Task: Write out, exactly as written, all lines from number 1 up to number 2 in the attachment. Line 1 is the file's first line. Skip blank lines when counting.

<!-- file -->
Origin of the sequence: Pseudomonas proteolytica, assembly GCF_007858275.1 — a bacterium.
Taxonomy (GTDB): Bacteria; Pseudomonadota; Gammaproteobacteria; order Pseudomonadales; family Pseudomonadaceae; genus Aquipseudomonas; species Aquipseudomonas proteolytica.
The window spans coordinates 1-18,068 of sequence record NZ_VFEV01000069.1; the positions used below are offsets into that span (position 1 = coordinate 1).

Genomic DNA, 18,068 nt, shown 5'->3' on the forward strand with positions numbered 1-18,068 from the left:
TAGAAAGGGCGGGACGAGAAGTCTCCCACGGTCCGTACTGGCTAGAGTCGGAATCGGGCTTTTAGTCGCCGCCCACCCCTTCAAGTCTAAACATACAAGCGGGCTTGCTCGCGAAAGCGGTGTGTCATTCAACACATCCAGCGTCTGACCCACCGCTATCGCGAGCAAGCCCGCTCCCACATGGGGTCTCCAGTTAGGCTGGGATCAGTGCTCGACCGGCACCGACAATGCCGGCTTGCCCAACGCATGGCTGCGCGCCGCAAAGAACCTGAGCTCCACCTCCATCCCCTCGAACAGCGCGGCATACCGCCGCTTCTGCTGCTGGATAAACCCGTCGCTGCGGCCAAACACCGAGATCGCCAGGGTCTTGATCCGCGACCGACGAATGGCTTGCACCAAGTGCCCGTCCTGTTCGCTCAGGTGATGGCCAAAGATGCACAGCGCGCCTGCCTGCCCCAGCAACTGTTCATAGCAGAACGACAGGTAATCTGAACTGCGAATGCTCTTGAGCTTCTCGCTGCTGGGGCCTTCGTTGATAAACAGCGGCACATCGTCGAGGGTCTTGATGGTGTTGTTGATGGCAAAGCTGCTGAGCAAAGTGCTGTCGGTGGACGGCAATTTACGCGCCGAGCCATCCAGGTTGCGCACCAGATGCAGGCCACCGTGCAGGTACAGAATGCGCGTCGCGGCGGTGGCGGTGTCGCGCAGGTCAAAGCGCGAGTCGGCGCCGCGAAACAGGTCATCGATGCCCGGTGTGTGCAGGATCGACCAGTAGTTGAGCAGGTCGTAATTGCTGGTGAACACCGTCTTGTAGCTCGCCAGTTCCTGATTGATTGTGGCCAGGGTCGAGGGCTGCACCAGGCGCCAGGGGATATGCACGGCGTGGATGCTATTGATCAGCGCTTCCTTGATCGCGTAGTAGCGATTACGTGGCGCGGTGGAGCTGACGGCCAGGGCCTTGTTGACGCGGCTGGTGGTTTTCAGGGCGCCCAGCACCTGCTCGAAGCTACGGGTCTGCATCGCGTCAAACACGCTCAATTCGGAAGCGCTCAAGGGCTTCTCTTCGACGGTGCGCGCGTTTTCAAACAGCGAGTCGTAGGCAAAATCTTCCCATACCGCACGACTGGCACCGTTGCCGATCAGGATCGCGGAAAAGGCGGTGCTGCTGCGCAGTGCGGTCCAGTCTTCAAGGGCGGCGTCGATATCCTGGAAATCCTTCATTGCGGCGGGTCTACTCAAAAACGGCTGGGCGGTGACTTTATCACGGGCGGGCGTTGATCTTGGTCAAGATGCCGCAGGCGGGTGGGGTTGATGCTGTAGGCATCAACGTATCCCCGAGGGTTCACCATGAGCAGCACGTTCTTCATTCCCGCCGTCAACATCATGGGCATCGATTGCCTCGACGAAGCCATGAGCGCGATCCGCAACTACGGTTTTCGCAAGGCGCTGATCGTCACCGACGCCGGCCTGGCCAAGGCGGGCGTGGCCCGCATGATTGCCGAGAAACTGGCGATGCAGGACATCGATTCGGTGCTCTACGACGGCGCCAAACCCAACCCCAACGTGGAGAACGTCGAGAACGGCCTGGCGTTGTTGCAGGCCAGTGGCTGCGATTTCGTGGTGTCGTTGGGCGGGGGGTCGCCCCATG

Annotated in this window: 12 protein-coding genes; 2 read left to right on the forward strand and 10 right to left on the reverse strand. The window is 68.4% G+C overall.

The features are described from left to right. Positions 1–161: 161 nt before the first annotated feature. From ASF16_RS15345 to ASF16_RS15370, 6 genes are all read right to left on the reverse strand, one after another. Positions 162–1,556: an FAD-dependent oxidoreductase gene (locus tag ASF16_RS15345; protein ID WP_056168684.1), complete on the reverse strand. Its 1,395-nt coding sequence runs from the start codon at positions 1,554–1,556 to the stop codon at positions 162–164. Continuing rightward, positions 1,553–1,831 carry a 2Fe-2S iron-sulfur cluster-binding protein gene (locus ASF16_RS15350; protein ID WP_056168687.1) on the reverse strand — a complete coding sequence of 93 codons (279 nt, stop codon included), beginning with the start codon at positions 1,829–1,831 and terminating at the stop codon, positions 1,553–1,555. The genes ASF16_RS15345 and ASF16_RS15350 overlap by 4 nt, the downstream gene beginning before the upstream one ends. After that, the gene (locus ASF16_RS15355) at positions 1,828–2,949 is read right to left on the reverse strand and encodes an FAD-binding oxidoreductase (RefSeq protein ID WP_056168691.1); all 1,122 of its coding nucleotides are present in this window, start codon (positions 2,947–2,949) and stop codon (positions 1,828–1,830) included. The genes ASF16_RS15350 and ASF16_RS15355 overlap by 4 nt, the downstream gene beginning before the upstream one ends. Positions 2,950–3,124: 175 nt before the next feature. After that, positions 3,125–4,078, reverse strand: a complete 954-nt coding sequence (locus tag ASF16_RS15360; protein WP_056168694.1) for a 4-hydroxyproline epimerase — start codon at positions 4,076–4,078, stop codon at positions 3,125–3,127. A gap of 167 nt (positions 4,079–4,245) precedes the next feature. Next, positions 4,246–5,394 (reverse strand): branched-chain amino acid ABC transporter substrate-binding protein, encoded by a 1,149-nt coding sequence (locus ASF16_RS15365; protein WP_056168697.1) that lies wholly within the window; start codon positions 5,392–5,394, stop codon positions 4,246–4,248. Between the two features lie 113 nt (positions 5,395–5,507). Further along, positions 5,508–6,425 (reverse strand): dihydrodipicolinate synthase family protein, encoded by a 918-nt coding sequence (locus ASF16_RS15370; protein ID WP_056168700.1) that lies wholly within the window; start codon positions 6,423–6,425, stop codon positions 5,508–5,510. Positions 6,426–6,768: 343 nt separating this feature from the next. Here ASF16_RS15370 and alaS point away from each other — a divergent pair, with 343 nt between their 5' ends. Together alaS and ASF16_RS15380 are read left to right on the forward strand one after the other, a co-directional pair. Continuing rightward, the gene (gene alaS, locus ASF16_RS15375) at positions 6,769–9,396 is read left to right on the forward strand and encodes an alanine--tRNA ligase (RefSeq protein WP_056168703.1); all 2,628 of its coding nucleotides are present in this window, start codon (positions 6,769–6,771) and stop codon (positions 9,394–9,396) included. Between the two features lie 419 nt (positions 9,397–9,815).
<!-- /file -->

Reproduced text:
Origin of the sequence: Pseudomonas proteolytica, assembly GCF_007858275.1 — a bacterium.
Taxonomy (GTDB): Bacteria; Pseudomonadota; Gammaproteobacteria; order Pseudomonadales; family Pseudomonadaceae; genus Aquipseudomonas; species Aquipseudomonas proteolytica.